The Chinese mainland now hosts the two best universities in Asia, according to the latest edition of the Times Higher Education World University Rankings.
The report shows Peking University has overtaken the National University of Singapore to take second position among Asian institutions, and Tsinghua University is the first.
The Chinese mainland also has the most universities in the top 200 listing from among Asian economies, with seven making the list.
The two best Asian universities, Tsinghua University and Peking University, are in 23rd and 24th position, respectively, on the global stage.
Some Chinese mainland institutions saw their rankings slip, with Nanjing University falling 10 places to joint 144th, and Zhejiang University falling six places to joint 107th.
But,overall, the picture is one of continued progress.
Shanghai Jiao Tong University leapfrogged numerous United States and United Kingdom institutions to rise 32 places, to joint 157th, driven mainly by a significant increase in its research environment and its industry income score.
Globally, the Chinese mainland is in joint sixth place in terms of the number of universities it has in the top 200 – tied with Canada and Switzerland, demonstrating that while it has succeeded in getting more institutions onto the list, it has not yet broken the Anglo-American dominance at the highest level.
Outside the Chinese mainland, Hong Kong continues to perform well, given its size, with five institutions making the global top 200, of which three are in the top 60.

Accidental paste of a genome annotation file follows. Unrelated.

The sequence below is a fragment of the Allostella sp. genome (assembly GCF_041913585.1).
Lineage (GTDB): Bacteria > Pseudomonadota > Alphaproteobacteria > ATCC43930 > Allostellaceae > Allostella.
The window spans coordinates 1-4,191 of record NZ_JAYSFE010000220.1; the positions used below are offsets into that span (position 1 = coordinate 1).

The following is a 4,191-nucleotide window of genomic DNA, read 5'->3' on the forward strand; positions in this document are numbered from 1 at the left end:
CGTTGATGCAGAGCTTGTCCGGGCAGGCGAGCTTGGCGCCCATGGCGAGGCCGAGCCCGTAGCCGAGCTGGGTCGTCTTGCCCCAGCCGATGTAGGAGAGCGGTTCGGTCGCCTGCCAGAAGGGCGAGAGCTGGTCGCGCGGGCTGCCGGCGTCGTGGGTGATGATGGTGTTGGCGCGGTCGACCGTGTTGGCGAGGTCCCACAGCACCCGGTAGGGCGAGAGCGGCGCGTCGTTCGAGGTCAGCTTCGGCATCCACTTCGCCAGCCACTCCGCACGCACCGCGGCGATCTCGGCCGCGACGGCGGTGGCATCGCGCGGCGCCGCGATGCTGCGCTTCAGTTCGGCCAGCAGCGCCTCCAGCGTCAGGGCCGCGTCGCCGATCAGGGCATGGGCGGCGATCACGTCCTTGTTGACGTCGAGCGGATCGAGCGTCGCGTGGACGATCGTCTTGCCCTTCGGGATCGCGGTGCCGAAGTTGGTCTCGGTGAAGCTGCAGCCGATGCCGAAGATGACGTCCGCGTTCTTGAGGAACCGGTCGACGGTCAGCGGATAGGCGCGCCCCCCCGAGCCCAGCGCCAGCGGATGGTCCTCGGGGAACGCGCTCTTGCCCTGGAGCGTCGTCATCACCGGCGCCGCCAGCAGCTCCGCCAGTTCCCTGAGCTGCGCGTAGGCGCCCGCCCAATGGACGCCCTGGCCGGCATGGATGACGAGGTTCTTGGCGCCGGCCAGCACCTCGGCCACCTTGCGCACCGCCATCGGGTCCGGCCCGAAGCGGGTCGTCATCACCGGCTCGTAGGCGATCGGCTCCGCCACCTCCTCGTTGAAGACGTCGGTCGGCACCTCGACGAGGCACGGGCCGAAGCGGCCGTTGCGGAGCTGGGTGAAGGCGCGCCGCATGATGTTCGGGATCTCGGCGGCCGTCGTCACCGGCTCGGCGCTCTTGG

The University of Hong Kong still leads the charge, in 35th place, one higher than last year. It is the only Hong Kong university in the top 200 to have improved its position on last year. The region's four other institutions in the top 200 each fell, by between four and 16 places.
The National Taiwan University is the only institution from Taiwan to have made the top 200, rising 50 places to joint 120th. The strong performance was primarily due to improved citation scores.
Phil Baty, Times Higher Education chief knowledge officer, said: "It has long been clear that the emerging countries of Asia are going to play an increasingly powerful role among the global elite of higher education. It must also be stated, however, that the traditional Anglo-American powerhouses will not be displaced at the top of our rankings with ease."
Ellie Bothwell, Times Higher Education rankings editor, said: "The most noteworthy development in Asia over the past 12 months is that mainland China is now home to the top two universities in the continent for the first time, after taking the number one spot last year – a remarkable achievement."
British and US universities have continued to dominate the upper echelons of this year's rankings. The University of Oxford once again tops the table, with its rival UK institution, the University of Cambridge, dropping to third place behind the California Institute of Technology. Stanford and the Massachusetts Institute of Technology round out the top five.
The US is home to 60 of the world's top 200 universities, with 10 of them from the state of California. US institutions did see a slight drop in their average ranking overall, although among countries with more than 50 entrants, US universities are still ranked highest on average.
Europe makes a strong showing once again, with almost half of the global top 200 coming from the continent.
Baty said: "Future editions of the World University Rankings will most likely reveal intense competition, and while European and American institutions face significant hurdles, Chinese and other Asian universities have challenges of their own they must meet. These include ensuring that the excellent academics they produce do not move abroad to more established institutions in Europe and North America, promoting a culture of scholarly creativity and freedom, and boosting ties with nations across the globe."